Kaffir lime is in a lot of Thai recipes but I don't include it in the instructions below at all because I've found it's nearly impossible to buy in the states! (That said, it has an amazing aroma, so if you can find it, add 3 leaves to the pot before closing it up, and then remove them before serving). It's also very hard to buy kaffir lime seeds in the United States, but I would love to grow one! I have seen a few companies that will ship a grafted plant, so I might try it. 

    Last but not least: fish sauce isn’t for everyone (but you can usually find it in the Asian section of your grocery store). If you're not that into it, use Worcestershire sauce instead (it's ok, I have my own trepidations). It's not quite the same, but it will provide some of that Unami flavor that rounds out the broth. 

    Phew! Thai food is an adventure on it's own! But don't let that stop you -- this soup is delicious, nourishing, and cozy. And this version has been adapted to make it a bit more approachable. Enjoy! 

    Instant Pot Tom Yum Soup

    Instant Pot Tom Yum Soup

    Published December 11, 2018 by
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    Serves: 6   |    Active Time: 15 minutes


  • 1 tablespoon coconut oil
  • 4 garlic cloves, minced
  • 1/2 onion, diced
  • 3 tablespoons ginger, finely minced
  • 1 large carrot, diced
  • 1 zucchini, diced
  • 2 cups mushrooms, sliced or quartered
  • 1/2 pound boneless chicken breast
  • 3 green onions, white and dark green parts removed, then sliced
  • 2-5 minced Thai chili peppers, depending on spice preference
  • 8 cups chicken or bone broth
  • 1 cup canned full-fat coconut milk
  • 1 teaspoon lime juice
  • 1 stalk lemongrass
  • 1/8 teaspoon fish sauce
  • Optional for serving: chili oil, cilantro, lime wedges

  • Directions:

    1. Heat coconut oil in the bottom of an Instant Pot on the “Sauté” setting. When oil is melted, add diced onion, and minced garlic and ginger. Sauté until onions are translucent.
    2. Add diced carrots, diced zucchini, sliced mushrooms, chicken breasts, green onions, Thai chili peppers, broth, coconut milk, lime juice, stalk of lemongrass, and fish sauce.
    3. Place lid on Instant Pot and turn to “Soup” setting with timer set to one minute. Turn vent to sealed position.
    4. When timer goes off, release the pressure through the vent. Using tongs or a slotted spoon, pull chicken from soup and use two forks to shred it into bite-sized pieces. Place shredded chicken back in soup and stir. Remove lemongrass stalks (you can use them as garnish, but they are not great for just eating -- they just add flavor to the broth).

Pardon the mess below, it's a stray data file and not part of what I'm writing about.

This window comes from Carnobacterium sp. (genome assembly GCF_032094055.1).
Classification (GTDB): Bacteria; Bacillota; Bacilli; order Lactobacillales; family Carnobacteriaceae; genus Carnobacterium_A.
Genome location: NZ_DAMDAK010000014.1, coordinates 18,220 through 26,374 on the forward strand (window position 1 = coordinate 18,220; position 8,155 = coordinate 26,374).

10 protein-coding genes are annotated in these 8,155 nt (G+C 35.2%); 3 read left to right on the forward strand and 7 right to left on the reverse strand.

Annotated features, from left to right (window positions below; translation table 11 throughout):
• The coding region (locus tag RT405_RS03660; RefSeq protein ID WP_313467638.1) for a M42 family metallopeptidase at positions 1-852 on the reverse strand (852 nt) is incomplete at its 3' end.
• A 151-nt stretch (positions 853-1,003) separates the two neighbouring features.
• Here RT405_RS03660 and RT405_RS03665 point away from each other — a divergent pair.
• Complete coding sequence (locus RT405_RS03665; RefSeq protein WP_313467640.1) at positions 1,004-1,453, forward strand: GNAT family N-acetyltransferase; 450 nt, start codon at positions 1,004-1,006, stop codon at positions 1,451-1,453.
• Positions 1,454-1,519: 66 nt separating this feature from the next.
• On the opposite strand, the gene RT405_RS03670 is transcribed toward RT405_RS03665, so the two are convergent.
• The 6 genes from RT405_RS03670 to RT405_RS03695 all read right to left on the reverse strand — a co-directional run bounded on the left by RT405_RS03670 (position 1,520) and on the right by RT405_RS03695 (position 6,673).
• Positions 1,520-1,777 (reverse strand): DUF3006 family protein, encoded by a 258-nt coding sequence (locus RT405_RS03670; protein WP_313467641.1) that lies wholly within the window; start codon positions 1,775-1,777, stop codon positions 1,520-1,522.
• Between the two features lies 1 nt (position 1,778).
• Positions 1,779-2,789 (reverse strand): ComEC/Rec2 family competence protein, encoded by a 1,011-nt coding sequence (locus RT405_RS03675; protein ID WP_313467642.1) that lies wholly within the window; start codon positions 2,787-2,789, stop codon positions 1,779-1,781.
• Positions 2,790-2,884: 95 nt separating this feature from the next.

5. Serve hot with additional chili oil, cilantro, lime, or hot sauce (such as Sriracha).


    Moroccan Spiced Carrot Salad (Paleo & Vegan)

    Moroccan Carrot Salad is a quick recipe: only 4 real salad components, if you don’t count the spices that give it that Moroccan flare. Carrots, parsley, raisins, and lemon vinaigrette. Then, ground cumin, coriander, paprika, cayenne, and cinnamon pop in and dress it up. Thanks to those spices, this carrot salad really stands out. 

    To my surprise, little baby carrot heads were popping out from the surface of our garden beds back in early March. They were from seeds planted last year, ones that didn’t sprout before the season ended. And somehow, they grew on through snow and frost and unpredictable Colorado spring weather... hardy little plants to say the least! I’m planning to xeriscape our front yard this year, and build brand new garden boxes, so I’ll likely have to wipe them out before they get fully grow, but maybe they’ll have enough time to grow into baby carrots before then. 

    Carrots are a hardy after they’re picked, too: you can make this the day before, and then drizzle on the vinaigrette at the last minute. The carrots won’t get soggy in the fridge overnight. 

    I use a food processor (affiliate link) with a shredding attachment to shred the carrots — I do not have the patience to do that by hand! 

    This is the perfect side to Moroccan Beef Kabobs, or Lamb & Winter Squash Tagine.

    Moroccan Spiced Carrot Salad

    Published April 17, 2018 by
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    Serves: 6   |    Total Time: 20 minutes


    • 3 to 4 cups shredded carrots
    • 1/3 cup minced parsley
    • 1/3 cup raisins
    • 1/4 teaspoon ground cumin
    • 1/4 teaspoon ground coriander
    • 1/4 teaspoon ground paprika
    • 1/8 teaspoon ground cinnamon
    • 4 dashes ground cayenne
    • Juice from 2 lemons
    • 1 garlic clove
    • 1/3 cup extra virgin olive oil
    • 1/8 teaspoon salt


    1. Place shredded carrots in a bowl with minced parsley and raisins. Add cumin coriander, paprika, cinnamon, and cayenne and toss.
    2. Make vinaigrette: Mince the garlic and add it to a jar with the lemon juice, olive oil, and salt. Shake to combine. (Makes enough dressing for 2-3 salads). Drizzle about 1/3 of vinaigrette over salad, or to taste. Toss and serve!